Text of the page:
It shows that in countries with few doctors, an additional doctors will greatly improve the health of that nation. However, at a certain point ( about 200 doctors per 10,000 people), there is a minimal improvement in overall national health for each new doctor.
My guess is that the same principle holds true for pressing problems. If you choose to work on a problem that is already mainstream, with lots of awareness, resources, and human capital being dedicated to solving it, you will have a much smaller impact than if you would if you had chosen a more neglected problem (considering that all other variables are kept constant).
So for example, while improving the health of the developing world may have a huge scale, it is one of the least ignored problems. Your additional help will have an impact but for the same amount of work you could have more of an impact spending time building solutions for the United States opioid epidemic, a problem with a much higher score of being ignored but still has a relatively big scale.
Taking these four variables, I made a Google Sheet. I listed out all of the pressing problems that I could think about. Both big and small. For each problem, I gave a somewhat subjective rating on a scale of 1-10 for each variable. At the end, the problems with the highest scores were the problems that if solved (or improved) would yield the most social impact based.
From there, I sorted the pressing problems by score and choose to focus on the top six.
Why six? Sam Altman and a number of other influential folks advise that it takes anywhere from 7-10 years to build a successful solution to a problem. With my 54 years of life left, I will have 9 years to make a significant contribution to each of the six problems.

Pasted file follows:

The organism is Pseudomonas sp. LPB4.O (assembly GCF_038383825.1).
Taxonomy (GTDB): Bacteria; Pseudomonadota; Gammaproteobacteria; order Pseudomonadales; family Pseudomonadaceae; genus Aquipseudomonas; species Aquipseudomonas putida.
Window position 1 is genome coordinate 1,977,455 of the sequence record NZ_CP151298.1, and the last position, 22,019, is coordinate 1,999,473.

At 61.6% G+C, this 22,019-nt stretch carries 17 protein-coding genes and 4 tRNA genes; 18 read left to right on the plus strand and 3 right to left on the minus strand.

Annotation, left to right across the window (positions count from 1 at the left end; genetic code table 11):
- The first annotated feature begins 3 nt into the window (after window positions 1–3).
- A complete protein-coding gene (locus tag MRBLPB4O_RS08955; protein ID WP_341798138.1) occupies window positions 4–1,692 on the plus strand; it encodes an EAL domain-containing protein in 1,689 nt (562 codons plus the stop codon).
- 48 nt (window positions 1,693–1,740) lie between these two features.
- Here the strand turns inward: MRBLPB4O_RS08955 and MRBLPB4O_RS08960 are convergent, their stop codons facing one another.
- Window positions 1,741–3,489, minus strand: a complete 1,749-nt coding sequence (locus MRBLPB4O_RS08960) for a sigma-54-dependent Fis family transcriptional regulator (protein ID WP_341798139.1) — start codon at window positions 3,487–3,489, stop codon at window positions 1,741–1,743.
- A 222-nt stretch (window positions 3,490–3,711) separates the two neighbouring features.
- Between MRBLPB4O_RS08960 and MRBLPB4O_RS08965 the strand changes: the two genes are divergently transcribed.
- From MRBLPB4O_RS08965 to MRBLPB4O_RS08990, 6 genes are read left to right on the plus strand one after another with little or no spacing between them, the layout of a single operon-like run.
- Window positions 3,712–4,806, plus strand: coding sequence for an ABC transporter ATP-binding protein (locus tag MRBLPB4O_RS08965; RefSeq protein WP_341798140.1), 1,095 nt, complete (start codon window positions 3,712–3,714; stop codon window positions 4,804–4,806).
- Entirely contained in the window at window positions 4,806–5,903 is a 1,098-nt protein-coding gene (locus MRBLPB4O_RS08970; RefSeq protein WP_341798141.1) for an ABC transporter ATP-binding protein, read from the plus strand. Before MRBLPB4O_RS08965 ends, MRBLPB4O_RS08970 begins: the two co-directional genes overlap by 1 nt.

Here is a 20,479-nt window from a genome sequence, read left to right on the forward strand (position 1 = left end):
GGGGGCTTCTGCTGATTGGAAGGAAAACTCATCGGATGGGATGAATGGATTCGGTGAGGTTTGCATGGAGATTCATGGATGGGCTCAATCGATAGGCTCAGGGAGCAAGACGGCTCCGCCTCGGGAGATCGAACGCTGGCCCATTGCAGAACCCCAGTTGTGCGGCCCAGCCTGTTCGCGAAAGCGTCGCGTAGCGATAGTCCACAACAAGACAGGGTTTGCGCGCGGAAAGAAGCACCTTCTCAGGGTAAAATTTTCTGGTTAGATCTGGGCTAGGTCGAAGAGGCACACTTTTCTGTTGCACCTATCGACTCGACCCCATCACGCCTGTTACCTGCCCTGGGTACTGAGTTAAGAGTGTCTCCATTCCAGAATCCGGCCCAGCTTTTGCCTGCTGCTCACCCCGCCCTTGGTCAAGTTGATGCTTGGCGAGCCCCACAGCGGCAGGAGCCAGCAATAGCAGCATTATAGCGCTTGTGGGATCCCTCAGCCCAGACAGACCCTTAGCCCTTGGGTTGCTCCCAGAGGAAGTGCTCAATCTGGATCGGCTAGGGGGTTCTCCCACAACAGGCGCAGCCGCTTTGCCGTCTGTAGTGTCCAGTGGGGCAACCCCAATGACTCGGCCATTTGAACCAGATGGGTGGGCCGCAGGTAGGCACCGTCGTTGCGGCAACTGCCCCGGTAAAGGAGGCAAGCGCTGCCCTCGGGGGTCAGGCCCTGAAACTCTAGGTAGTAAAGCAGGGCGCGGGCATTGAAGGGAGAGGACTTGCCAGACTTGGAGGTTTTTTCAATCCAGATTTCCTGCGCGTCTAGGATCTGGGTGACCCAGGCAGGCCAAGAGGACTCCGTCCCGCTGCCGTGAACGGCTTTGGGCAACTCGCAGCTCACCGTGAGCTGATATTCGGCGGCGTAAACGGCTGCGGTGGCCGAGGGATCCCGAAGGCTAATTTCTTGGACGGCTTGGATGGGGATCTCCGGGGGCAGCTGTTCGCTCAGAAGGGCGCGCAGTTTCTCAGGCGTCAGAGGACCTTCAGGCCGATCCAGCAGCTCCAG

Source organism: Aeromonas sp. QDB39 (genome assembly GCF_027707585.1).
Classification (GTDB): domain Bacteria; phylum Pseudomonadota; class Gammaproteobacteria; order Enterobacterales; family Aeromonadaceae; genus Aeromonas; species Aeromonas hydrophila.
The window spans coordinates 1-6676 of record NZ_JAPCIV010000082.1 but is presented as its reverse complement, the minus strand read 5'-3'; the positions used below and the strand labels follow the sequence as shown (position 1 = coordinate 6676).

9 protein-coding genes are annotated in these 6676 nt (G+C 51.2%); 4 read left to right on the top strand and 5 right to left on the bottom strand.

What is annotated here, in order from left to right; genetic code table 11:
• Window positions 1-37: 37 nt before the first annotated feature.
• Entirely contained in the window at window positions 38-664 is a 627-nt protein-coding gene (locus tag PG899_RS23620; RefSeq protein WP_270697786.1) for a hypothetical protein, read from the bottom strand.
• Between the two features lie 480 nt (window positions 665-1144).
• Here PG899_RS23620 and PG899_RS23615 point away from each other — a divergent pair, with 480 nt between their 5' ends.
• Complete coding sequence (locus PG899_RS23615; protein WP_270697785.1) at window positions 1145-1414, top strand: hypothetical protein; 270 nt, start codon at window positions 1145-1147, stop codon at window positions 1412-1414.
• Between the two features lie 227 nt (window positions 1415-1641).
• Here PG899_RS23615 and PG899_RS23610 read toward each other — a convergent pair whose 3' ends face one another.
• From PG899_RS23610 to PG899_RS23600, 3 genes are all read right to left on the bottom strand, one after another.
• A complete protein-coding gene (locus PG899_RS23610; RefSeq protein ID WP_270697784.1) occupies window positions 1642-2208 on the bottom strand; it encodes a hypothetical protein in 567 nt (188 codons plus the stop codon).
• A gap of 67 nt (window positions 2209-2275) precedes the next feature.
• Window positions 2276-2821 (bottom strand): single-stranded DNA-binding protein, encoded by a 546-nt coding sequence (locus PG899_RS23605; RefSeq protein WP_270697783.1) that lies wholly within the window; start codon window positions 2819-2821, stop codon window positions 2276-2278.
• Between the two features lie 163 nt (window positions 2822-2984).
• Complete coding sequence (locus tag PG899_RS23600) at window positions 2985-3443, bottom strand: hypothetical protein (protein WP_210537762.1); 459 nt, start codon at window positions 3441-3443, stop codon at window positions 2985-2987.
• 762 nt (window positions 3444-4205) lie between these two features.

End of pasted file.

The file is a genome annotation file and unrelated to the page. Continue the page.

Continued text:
Here are the six problems that I determined will allow me to have the greatest social impact if solved or improved.
1. Early childhood education/literacy gap
2. Access to technology
3. Financial illiteracy
4. Preventative health care
5. Lack of beneficial welfare benefits
6. Lack of awareness for current problems, causes, and potential solutions
Now, it is important to realize that the world is moving at an ever increasing rate. In ten years, there is a good chance that many of the world’s problems will be very different. So, the reason why I go through these exercises is not really to create a 56-year life purpose or plan. It is to give me something concrete now that I can work towards. Every now and then I will be able to take another look, reevaluate my scoring of the variables and iterate on what projects I should and shouldn’t dedicate time to working on.
For the sake of the present and having a plan and path that I can set for myself to follow now, I took some time to think about what I want to get done in the next five years. While things could very well change in this time period, because it is relatively short, we can assume with some confidence the 5-year future will not be substantially different from today.